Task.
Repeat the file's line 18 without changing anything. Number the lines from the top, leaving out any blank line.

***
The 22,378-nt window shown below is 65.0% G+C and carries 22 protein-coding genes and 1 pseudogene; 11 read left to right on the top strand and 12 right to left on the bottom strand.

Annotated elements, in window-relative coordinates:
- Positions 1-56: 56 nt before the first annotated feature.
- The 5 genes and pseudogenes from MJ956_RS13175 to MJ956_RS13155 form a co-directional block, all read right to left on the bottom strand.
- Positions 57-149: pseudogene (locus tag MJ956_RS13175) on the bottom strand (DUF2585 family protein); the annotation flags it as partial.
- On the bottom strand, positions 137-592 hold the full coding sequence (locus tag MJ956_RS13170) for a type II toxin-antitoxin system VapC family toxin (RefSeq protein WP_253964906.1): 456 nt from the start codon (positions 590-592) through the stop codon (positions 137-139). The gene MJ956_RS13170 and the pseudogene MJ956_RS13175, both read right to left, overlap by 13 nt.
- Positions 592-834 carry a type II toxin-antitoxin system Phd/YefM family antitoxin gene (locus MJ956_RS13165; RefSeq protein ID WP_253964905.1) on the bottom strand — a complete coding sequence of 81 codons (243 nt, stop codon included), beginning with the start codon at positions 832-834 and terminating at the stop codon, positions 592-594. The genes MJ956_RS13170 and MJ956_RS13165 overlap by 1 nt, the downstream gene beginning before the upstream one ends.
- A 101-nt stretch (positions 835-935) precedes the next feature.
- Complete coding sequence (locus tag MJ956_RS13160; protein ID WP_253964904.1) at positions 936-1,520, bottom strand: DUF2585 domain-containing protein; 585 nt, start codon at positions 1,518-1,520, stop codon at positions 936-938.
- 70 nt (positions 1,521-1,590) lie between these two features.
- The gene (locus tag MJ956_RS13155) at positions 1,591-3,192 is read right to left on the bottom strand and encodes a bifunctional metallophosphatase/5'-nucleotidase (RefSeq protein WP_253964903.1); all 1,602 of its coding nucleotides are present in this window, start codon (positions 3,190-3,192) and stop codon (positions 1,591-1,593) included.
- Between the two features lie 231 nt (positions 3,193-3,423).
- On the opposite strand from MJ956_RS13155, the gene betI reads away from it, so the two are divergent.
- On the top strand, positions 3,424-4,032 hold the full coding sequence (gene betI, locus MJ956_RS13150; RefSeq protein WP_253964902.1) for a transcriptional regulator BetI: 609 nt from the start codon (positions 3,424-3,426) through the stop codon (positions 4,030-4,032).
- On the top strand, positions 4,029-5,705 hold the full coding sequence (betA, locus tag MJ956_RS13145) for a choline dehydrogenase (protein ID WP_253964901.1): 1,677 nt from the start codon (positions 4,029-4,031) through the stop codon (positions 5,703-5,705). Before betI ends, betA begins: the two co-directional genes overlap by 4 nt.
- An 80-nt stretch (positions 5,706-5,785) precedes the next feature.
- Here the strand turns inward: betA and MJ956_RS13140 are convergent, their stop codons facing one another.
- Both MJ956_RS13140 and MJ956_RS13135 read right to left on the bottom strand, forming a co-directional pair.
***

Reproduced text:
- Both MJ956_RS13140 and MJ956_RS13135 read right to left on the bottom strand, forming a co-directional pair.